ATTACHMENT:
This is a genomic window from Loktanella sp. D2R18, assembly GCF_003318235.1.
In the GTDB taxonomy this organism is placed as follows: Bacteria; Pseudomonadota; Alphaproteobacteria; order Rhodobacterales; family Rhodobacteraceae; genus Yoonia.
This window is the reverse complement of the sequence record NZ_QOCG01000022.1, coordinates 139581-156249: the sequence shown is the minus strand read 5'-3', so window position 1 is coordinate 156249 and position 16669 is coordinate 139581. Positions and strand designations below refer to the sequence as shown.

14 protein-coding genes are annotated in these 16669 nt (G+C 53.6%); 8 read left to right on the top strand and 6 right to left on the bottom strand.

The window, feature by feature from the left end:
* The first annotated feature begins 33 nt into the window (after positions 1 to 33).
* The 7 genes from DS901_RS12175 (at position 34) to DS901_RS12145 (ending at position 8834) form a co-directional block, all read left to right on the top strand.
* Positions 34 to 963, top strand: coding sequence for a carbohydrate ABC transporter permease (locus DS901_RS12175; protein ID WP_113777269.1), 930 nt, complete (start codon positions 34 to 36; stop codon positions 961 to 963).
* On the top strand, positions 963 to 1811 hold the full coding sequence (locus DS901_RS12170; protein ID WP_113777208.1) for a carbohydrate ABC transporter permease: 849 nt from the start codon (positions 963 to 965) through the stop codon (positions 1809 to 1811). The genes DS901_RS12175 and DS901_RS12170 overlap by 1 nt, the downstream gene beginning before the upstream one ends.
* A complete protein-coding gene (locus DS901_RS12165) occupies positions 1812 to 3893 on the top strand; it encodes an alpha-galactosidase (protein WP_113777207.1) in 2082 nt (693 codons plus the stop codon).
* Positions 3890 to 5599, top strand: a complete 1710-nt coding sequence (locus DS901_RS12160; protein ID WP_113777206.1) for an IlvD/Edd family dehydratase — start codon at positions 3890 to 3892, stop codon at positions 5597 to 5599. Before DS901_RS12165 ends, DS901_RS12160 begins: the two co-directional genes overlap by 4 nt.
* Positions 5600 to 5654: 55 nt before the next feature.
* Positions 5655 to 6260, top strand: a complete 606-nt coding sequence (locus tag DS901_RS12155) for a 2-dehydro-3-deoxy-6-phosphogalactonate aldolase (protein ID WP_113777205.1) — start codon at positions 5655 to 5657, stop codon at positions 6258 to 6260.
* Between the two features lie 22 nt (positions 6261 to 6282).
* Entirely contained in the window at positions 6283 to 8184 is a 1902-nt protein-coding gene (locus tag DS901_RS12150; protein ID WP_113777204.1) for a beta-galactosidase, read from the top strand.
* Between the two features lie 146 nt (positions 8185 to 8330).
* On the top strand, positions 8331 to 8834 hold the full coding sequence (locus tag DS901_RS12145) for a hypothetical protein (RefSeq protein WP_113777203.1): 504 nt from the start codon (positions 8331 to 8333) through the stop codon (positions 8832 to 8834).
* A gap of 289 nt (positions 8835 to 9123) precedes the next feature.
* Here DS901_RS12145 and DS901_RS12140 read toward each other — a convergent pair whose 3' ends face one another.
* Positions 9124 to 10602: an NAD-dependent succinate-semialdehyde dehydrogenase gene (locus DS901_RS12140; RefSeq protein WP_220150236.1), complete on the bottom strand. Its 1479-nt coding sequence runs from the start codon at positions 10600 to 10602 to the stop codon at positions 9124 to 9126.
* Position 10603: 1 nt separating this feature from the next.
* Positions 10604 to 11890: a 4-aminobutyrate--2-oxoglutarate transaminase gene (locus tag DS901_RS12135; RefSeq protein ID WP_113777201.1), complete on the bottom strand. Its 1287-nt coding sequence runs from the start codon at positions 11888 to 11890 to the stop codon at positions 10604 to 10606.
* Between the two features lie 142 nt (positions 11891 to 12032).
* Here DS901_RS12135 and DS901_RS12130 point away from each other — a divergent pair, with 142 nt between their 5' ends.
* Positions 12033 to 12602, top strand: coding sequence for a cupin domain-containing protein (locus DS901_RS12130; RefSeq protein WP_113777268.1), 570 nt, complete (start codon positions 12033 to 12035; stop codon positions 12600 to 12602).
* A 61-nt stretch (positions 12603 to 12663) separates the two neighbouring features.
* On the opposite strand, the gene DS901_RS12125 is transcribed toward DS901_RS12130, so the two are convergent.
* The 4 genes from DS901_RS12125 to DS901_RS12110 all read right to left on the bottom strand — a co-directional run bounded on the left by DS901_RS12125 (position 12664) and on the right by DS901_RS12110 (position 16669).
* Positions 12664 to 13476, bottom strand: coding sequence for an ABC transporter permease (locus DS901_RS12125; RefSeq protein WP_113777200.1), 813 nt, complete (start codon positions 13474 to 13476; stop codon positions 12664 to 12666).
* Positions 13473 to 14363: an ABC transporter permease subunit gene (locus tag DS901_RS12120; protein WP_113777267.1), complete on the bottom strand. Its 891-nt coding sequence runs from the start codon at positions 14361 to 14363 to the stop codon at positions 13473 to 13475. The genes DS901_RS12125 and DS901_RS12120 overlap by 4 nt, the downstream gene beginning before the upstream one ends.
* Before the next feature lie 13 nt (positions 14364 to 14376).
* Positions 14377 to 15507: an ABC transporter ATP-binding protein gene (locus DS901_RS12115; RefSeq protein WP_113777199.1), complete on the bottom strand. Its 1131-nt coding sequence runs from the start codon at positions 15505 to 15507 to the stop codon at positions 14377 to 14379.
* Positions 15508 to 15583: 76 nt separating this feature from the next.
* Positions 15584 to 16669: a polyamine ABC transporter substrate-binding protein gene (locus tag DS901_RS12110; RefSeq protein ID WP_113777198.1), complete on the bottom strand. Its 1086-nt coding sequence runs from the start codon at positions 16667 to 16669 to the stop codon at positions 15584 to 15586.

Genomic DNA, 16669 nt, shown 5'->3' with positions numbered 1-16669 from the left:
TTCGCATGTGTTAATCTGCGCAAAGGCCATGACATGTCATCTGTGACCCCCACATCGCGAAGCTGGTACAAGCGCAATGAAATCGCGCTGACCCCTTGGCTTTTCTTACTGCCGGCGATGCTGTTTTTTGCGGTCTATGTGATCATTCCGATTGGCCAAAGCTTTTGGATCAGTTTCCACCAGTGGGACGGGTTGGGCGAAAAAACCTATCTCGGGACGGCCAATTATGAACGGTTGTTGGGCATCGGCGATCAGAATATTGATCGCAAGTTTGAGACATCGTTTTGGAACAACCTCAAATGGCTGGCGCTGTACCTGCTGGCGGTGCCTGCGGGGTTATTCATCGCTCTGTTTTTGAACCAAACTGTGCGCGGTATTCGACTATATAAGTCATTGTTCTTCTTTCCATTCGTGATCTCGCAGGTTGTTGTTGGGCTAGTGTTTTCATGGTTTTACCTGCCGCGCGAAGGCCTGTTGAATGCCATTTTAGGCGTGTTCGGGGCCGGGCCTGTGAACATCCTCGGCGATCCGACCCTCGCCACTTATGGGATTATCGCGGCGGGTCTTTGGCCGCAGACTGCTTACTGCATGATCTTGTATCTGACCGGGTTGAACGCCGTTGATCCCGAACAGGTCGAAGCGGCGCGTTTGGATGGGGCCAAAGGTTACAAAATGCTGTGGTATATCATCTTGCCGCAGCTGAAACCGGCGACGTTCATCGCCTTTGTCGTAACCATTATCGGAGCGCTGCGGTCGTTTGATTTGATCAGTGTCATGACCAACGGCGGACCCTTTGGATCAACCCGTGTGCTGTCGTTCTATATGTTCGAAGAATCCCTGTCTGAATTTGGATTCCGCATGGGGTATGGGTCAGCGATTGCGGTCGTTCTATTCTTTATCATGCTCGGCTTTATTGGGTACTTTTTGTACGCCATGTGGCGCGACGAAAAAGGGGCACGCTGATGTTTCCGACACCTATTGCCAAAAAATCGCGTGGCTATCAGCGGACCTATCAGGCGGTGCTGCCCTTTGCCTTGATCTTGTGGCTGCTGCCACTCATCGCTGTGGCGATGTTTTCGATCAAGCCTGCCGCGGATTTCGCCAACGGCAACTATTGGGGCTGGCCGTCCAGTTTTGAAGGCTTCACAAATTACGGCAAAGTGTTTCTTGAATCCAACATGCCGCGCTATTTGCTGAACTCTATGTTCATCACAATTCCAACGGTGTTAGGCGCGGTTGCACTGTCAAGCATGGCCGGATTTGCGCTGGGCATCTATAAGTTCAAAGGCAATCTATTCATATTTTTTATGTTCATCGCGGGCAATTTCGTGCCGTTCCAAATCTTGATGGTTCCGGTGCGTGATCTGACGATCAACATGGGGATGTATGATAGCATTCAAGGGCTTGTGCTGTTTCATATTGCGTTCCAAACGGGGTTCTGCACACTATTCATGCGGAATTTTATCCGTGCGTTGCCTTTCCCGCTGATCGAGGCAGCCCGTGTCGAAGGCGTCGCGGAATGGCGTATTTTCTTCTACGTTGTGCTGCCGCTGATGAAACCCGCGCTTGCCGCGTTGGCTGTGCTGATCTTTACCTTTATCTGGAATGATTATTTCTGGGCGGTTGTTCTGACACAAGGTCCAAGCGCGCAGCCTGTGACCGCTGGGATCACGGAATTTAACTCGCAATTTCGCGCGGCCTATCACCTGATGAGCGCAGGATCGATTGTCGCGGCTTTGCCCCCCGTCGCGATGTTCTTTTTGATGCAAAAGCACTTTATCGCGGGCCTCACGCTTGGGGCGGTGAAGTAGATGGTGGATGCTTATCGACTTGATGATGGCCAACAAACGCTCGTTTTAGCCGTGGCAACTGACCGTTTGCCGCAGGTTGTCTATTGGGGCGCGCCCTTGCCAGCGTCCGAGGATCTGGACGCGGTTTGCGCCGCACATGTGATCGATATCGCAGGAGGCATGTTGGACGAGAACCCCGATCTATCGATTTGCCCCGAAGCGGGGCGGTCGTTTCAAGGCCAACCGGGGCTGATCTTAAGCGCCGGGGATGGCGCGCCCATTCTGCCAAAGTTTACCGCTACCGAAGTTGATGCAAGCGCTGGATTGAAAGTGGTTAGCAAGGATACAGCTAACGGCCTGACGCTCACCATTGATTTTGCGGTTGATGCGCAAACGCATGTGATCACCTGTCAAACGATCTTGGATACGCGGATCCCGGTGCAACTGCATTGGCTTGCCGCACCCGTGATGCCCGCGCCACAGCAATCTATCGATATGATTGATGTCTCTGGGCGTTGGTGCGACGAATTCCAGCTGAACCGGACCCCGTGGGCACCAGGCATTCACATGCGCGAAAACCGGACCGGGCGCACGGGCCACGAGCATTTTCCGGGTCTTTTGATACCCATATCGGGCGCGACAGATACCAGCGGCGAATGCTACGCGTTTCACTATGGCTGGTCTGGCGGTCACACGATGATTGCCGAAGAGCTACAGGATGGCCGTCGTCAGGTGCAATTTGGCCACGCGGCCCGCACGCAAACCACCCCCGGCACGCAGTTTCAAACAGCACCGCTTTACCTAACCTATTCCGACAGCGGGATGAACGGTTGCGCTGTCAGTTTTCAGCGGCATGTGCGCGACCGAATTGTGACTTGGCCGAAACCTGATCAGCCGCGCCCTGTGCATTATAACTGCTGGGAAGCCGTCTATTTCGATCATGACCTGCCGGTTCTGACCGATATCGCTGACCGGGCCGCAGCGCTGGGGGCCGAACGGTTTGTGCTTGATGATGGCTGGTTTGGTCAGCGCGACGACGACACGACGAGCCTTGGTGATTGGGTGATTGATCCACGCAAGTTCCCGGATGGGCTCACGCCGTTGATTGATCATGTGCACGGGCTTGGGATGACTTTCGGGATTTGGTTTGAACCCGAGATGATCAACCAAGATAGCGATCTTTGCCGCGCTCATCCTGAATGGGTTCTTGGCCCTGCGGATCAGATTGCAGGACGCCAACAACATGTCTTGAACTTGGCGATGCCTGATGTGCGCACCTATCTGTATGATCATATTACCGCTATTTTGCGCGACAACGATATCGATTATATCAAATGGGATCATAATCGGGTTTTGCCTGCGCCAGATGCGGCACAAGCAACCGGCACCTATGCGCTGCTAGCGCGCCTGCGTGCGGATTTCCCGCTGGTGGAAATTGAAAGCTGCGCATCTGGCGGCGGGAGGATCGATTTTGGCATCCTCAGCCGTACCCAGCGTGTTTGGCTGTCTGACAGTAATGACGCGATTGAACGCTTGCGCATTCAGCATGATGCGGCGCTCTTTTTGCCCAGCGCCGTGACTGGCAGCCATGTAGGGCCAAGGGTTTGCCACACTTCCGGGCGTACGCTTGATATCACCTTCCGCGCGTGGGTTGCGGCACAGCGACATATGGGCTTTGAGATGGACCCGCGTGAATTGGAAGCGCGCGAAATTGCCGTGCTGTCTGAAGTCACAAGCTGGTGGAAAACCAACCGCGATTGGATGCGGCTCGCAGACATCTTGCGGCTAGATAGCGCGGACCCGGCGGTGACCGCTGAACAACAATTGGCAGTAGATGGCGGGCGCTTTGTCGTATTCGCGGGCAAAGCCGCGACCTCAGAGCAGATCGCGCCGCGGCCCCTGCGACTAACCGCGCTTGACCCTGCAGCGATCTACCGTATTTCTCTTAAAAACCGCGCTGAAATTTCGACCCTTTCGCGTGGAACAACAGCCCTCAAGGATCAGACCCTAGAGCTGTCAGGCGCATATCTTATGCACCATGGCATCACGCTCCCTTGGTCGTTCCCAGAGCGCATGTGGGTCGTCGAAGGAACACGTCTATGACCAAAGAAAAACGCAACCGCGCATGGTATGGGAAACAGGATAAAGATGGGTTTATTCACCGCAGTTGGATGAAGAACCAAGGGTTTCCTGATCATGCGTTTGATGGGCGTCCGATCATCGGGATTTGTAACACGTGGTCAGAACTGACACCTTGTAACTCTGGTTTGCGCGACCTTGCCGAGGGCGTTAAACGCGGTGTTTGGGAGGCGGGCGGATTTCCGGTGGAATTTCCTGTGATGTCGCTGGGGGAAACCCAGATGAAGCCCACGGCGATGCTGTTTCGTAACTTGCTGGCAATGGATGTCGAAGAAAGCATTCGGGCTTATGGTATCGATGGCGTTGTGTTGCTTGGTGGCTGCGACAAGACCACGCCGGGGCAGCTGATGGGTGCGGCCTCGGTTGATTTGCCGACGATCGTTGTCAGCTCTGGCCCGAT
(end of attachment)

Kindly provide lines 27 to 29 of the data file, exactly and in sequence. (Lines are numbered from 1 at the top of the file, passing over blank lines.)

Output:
* On the opposite strand, the gene DS901_RS12125 is transcribed toward DS901_RS12130, so the two are convergent.
* The 4 genes from DS901_RS12125 to DS901_RS12110 all read right to left on the bottom strand — a co-directional run bounded on the left by DS901_RS12125 (position 12664) and on the right by DS901_RS12110 (position 16669).
* Positions 12664 to 13476, bottom strand: coding sequence for an ABC transporter permease (locus DS901_RS12125; RefSeq protein WP_113777200.1), 813 nt, complete (start codon positions 13474 to 13476; stop codon positions 12664 to 12666).